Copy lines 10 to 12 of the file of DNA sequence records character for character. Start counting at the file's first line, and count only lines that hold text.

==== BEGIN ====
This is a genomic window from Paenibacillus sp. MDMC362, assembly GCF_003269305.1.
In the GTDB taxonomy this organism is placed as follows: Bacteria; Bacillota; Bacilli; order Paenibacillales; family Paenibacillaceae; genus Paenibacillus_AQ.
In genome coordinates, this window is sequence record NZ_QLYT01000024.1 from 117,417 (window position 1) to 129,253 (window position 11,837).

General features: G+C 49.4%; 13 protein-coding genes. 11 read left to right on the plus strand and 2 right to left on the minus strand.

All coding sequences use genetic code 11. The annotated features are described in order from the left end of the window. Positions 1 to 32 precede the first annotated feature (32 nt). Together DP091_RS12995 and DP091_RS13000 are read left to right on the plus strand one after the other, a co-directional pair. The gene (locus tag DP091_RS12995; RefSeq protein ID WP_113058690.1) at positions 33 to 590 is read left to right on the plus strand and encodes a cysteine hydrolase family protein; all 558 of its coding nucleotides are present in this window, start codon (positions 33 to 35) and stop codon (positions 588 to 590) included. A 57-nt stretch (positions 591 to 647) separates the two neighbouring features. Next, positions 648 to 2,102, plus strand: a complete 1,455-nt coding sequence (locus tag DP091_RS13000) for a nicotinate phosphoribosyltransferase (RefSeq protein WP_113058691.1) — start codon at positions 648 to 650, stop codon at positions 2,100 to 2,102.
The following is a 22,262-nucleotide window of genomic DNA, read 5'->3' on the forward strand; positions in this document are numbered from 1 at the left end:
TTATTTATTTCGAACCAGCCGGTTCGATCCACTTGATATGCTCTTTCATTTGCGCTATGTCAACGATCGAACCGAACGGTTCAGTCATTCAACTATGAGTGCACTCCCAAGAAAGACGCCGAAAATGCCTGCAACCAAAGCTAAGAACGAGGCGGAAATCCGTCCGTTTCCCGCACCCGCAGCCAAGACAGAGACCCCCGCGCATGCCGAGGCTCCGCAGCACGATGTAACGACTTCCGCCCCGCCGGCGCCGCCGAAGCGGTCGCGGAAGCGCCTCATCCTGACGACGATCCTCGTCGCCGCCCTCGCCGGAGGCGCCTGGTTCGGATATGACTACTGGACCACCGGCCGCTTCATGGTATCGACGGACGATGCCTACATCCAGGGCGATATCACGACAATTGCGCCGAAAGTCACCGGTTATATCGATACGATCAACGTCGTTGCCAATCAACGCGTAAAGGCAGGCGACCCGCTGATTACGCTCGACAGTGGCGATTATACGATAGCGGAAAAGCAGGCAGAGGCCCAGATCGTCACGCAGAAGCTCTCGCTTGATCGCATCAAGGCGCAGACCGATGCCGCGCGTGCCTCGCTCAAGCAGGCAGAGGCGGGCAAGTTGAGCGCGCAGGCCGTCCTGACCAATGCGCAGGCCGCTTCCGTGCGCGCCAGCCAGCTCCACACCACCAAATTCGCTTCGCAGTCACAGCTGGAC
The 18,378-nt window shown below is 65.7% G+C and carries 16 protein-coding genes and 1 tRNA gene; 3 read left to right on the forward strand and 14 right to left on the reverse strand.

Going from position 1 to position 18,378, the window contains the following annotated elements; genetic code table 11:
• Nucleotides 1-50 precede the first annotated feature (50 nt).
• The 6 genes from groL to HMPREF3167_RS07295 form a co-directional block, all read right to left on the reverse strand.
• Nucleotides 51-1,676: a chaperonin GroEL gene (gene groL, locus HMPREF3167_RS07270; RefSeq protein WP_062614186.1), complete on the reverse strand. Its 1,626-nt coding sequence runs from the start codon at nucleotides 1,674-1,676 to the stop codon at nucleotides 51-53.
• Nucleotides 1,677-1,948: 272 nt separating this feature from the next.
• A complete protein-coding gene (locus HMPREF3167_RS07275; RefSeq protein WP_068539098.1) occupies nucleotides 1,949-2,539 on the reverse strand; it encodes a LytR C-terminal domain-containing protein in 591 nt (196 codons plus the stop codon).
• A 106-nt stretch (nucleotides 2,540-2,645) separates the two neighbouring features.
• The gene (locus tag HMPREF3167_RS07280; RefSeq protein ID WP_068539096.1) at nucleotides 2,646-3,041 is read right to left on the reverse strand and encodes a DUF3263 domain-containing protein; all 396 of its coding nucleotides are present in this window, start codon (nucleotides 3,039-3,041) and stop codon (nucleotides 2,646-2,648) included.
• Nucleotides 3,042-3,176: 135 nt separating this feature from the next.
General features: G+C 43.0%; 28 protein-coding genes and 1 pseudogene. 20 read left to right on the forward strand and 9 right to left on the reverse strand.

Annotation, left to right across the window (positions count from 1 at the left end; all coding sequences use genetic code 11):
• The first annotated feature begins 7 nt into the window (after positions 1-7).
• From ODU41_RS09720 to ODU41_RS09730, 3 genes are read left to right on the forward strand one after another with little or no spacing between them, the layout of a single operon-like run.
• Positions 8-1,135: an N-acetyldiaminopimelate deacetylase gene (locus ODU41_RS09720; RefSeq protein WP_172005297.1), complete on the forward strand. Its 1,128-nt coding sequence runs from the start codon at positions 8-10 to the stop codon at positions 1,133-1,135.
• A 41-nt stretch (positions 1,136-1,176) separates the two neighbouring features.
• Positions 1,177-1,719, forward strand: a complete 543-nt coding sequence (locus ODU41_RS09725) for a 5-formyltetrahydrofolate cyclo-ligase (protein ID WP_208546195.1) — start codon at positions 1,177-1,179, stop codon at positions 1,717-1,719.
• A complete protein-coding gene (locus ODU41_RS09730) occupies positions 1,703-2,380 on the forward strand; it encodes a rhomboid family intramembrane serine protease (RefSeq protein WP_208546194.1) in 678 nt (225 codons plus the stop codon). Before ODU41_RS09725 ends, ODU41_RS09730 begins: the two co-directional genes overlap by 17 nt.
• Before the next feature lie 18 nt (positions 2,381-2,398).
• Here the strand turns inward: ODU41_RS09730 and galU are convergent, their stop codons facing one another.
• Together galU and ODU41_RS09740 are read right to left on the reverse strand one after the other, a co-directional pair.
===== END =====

• Nucleotides 1-50 precede the first annotated feature (50 nt).
• The 6 genes from groL to HMPREF3167_RS07295 form a co-directional block, all read right to left on the reverse strand.
• Nucleotides 51-1,676: a chaperonin GroEL gene (gene groL, locus HMPREF3167_RS07270; RefSeq protein WP_062614186.1), complete on the reverse strand. Its 1,626-nt coding sequence runs from the start codon at nucleotides 1,674-1,676 to the stop codon at nucleotides 51-53.